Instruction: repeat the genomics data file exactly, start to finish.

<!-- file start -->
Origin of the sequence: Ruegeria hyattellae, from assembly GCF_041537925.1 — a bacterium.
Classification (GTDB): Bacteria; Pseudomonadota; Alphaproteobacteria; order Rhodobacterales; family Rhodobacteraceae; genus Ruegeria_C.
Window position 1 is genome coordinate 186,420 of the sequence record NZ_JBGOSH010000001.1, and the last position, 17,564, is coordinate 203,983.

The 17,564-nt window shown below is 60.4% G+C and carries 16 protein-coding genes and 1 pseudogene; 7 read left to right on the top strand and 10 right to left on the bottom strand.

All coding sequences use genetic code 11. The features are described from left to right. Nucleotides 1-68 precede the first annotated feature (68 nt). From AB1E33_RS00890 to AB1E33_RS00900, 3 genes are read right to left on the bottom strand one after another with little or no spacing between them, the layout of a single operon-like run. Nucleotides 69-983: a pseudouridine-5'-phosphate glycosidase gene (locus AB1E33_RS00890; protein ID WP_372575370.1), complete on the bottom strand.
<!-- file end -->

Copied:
Origin of the sequence: Ruegeria hyattellae, from assembly GCF_041537925.1 — a bacterium.
Classification (GTDB): Bacteria; Pseudomonadota; Alphaproteobacteria; order Rhodobacterales; family Rhodobacteraceae; genus Ruegeria_C.
Window position 1 is genome coordinate 186,420 of the sequence record NZ_JBGOSH010000001.1, and the last position, 17,564, is coordinate 203,983.

The 17,564-nt window shown below is 60.4% G+C and carries 16 protein-coding genes and 1 pseudogene; 7 read left to right on the top strand and 10 right to left on the bottom strand.

All coding sequences use genetic code 11. The features are described from left to right. Nucleotides 1-68 precede the first annotated feature (68 nt). From AB1E33_RS00890 to AB1E33_RS00900, 3 genes are read right to left on the bottom strand one after another with little or no spacing between them, the layout of a single operon-like run. Nucleotides 69-983: a pseudouridine-5'-phosphate glycosidase gene (locus AB1E33_RS00890; protein ID WP_372575370.1), complete on the bottom strand.